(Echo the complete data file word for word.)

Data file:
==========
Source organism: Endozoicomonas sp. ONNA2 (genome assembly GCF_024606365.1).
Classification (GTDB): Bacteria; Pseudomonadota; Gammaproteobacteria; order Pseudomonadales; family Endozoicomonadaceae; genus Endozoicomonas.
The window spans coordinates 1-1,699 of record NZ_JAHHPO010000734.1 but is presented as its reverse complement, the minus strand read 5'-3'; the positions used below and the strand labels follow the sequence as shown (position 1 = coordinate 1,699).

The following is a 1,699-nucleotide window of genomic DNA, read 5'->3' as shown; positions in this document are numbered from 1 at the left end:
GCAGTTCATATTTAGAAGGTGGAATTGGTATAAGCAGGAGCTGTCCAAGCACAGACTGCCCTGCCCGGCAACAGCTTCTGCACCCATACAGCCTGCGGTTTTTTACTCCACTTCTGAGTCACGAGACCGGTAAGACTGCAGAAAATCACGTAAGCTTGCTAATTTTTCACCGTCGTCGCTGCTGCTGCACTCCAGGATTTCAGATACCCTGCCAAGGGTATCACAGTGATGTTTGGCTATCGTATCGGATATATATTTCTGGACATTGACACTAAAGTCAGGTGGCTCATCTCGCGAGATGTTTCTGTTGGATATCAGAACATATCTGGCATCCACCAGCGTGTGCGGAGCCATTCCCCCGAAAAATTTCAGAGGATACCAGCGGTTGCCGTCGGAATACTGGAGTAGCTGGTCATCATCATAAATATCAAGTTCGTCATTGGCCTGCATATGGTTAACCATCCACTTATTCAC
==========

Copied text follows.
Source organism: Endozoicomonas sp. ONNA2 (genome assembly GCF_024606365.1).
Classification (GTDB): Bacteria; Pseudomonadota; Gammaproteobacteria; order Pseudomonadales; family Endozoicomonadaceae; genus Endozoicomonas.
The window spans coordinates 1-1,699 of record NZ_JAHHPO010000734.1 but is presented as its reverse complement, the minus strand read 5'-3'; the positions used below and the strand labels follow the sequence as shown (position 1 = coordinate 1,699).

The following is a 1,699-nucleotide window of genomic DNA, read 5'->3' as shown; positions in this document are numbered from 1 at the left end:
GCAGTTCATATTTAGAAGGTGGAATTGGTATAAGCAGGAGCTGTCCAAGCACAGACTGCCCTGCCCGGCAACAGCTTCTGCACCCATACAGCCTGCGGTTTTTTACTCCACTTCTGAGTCACGAGACCGGTAAGACTGCAGAAAATCACGTAAGCTTGCTAATTTTTCACCGTCGTCGCTGCTGCTGCACTCCAGGATTTCAGATACCCTGCCAAGGGTATCACAGTGATGTTTGGCTATCGTATCGGATATATATTTCTGGACATTGACACTAAAGTCAGGTGGCTCATCTCGCGAGATGTTTCTGTTGGATATCAGAACATATCTGGCATCCACCAGCGTGTGCGGAGCCATTCCCCCGAAAAATTTCAGAGGATACCAGCGGTTGCCGTCGGAATACTGGAGTAGCTGGTCATCATCATAAATATCAAGTTCGTCATTGGCCTGCATATGGTTAACCATCCACTTATTCAC